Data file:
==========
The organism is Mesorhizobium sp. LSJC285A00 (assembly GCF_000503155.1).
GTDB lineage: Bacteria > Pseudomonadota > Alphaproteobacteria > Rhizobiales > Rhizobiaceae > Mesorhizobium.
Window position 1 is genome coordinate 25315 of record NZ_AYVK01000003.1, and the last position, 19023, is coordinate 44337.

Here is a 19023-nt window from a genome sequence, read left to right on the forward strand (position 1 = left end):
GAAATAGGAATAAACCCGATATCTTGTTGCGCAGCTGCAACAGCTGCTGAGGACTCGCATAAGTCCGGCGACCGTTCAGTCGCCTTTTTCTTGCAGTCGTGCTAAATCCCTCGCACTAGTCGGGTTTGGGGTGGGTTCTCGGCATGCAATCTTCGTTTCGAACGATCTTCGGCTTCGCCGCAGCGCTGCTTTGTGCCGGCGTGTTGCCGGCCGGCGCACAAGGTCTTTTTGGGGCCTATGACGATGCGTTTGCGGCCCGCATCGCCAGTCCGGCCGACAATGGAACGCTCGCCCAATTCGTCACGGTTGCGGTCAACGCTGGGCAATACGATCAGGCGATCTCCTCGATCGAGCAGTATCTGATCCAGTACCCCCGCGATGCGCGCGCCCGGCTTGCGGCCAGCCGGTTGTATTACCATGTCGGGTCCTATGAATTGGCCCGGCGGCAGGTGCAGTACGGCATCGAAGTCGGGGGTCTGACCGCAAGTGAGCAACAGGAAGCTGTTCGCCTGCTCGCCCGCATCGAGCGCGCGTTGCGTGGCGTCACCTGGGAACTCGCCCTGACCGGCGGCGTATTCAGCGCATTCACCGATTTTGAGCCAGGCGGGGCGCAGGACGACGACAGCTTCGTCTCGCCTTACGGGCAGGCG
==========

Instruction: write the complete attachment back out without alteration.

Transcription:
The organism is Mesorhizobium sp. LSJC285A00 (assembly GCF_000503155.1).
GTDB lineage: Bacteria > Pseudomonadota > Alphaproteobacteria > Rhizobiales > Rhizobiaceae > Mesorhizobium.
Window position 1 is genome coordinate 25315 of record NZ_AYVK01000003.1, and the last position, 19023, is coordinate 44337.

Here is a 19023-nt window from a genome sequence, read left to right on the forward strand (position 1 = left end):
GAAATAGGAATAAACCCGATATCTTGTTGCGCAGCTGCAACAGCTGCTGAGGACTCGCATAAGTCCGGCGACCGTTCAGTCGCCTTTTTCTTGCAGTCGTGCTAAATCCCTCGCACTAGTCGGGTTTGGGGTGGGTTCTCGGCATGCAATCTTCGTTTCGAACGATCTTCGGCTTCGCCGCAGCGCTGCTTTGTGCCGGCGTGTTGCCGGCCGGCGCACAAGGTCTTTTTGGGGCCTATGACGATGCGTTTGCGGCCCGCATCGCCAGTCCGGCCGACAATGGAACGCTCGCCCAATTCGTCACGGTTGCGGTCAACGCTGGGCAATACGATCAGGCGATCTCCTCGATCGAGCAGTATCTGATCCAGTACCCCCGCGATGCGCGCGCCCGGCTTGCGGCCAGCCGGTTGTATTACCATGTCGGGTCCTATGAATTGGCCCGGCGGCAGGTGCAGTACGGCATCGAAGTCGGGGGTCTGACCGCAAGTGAGCAACAGGAAGCTGTTCGCCTGCTCGCCCGCATCGAGCGCGCGTTGCGTGGCGTCACCTGGGAACTCGCCCTGACCGGCGGCGTATTCAGCGCATTCACCGATTTTGAGCCAGGCGGGGCGCAGGACGACGACAGCTTCGTCTCGCCTTACGGGCAGGCG